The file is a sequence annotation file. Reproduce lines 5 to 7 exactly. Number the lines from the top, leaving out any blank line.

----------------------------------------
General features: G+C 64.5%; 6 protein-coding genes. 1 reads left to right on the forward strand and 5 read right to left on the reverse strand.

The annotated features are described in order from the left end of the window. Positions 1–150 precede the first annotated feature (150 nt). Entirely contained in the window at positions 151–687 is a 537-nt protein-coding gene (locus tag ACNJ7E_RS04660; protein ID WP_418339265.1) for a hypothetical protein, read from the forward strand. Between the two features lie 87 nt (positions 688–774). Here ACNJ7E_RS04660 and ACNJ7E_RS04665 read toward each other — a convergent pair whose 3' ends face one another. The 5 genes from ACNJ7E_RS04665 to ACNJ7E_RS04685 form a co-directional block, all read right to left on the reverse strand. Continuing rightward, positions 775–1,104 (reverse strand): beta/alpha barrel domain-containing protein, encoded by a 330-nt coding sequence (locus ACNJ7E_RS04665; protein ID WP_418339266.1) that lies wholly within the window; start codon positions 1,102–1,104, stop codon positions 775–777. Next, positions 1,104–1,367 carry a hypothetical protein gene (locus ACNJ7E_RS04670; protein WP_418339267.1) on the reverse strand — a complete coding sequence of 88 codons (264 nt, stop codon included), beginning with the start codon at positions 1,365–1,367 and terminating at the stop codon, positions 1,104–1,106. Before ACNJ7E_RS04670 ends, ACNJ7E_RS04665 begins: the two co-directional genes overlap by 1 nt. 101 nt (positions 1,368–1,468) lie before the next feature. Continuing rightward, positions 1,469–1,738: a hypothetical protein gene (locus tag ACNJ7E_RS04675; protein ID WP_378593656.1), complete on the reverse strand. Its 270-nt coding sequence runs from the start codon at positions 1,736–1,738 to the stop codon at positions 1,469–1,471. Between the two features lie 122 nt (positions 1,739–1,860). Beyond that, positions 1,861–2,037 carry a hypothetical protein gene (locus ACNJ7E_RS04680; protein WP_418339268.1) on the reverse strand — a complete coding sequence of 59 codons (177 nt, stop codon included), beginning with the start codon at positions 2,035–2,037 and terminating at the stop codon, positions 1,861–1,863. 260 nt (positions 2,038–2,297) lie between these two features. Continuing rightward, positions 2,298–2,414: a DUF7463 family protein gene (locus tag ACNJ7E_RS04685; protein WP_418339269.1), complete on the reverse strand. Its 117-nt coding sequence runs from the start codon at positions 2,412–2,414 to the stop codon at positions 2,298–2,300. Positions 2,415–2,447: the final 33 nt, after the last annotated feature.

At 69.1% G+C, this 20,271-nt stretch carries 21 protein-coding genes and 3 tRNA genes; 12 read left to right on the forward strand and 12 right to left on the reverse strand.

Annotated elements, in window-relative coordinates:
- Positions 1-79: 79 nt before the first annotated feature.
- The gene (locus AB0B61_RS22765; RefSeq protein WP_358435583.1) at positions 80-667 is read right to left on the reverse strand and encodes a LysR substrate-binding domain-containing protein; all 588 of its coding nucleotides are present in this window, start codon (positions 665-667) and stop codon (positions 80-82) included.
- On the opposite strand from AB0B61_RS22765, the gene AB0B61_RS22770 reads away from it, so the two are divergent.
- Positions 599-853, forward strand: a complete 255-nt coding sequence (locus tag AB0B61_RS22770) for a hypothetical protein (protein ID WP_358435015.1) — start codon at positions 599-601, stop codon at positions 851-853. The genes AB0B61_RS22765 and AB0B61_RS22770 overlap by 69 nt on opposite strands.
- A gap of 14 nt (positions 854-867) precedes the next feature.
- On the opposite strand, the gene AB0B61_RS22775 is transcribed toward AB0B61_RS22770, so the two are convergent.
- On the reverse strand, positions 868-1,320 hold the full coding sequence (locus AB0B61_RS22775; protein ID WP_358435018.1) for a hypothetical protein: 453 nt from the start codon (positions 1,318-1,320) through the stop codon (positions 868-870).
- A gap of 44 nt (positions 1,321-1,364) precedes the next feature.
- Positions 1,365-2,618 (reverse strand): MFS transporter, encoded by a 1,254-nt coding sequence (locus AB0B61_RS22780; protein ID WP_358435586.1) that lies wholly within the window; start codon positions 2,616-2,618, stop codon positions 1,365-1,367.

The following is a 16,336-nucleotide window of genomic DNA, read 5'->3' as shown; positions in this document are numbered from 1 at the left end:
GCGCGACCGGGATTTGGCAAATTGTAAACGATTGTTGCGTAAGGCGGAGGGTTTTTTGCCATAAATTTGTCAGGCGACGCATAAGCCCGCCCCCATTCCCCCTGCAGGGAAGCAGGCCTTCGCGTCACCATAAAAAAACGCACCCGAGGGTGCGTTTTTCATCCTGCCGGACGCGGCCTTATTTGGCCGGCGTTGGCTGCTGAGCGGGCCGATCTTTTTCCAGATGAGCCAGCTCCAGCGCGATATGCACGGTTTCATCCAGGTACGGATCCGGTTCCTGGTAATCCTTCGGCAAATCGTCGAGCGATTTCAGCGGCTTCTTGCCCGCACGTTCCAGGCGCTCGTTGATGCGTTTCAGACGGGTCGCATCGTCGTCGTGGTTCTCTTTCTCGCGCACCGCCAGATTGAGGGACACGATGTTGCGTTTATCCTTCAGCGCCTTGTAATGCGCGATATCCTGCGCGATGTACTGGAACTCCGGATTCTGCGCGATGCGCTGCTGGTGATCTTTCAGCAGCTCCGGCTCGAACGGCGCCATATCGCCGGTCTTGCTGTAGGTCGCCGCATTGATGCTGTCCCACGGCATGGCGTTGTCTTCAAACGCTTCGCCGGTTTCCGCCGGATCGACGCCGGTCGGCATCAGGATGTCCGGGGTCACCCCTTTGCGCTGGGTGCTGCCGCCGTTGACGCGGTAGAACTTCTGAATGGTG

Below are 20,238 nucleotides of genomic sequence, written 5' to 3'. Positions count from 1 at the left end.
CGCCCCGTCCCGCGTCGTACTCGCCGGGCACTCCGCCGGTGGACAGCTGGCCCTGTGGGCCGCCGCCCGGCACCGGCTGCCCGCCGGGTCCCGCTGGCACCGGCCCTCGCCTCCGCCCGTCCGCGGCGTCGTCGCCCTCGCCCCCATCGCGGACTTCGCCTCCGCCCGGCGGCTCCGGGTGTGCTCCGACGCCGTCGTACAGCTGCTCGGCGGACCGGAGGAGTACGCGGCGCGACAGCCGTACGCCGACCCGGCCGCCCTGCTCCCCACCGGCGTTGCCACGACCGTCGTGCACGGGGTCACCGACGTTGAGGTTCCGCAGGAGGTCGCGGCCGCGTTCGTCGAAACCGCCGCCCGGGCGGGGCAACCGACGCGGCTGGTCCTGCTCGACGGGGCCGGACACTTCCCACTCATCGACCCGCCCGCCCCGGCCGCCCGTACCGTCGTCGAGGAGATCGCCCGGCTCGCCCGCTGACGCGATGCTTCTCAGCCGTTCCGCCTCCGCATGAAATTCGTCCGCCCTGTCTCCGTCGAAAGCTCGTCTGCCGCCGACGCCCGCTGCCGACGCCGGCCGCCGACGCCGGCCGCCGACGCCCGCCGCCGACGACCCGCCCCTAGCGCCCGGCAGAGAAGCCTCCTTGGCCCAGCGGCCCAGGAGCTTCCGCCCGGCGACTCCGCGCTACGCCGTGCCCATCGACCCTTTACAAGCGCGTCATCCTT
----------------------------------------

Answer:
- Positions 1-79: 79 nt before the first annotated feature.
- The gene (locus AB0B61_RS22765; RefSeq protein WP_358435583.1) at positions 80-667 is read right to left on the reverse strand and encodes a LysR substrate-binding domain-containing protein; all 588 of its coding nucleotides are present in this window, start codon (positions 665-667) and stop codon (positions 80-82) included.
- On the opposite strand from AB0B61_RS22765, the gene AB0B61_RS22770 reads away from it, so the two are divergent.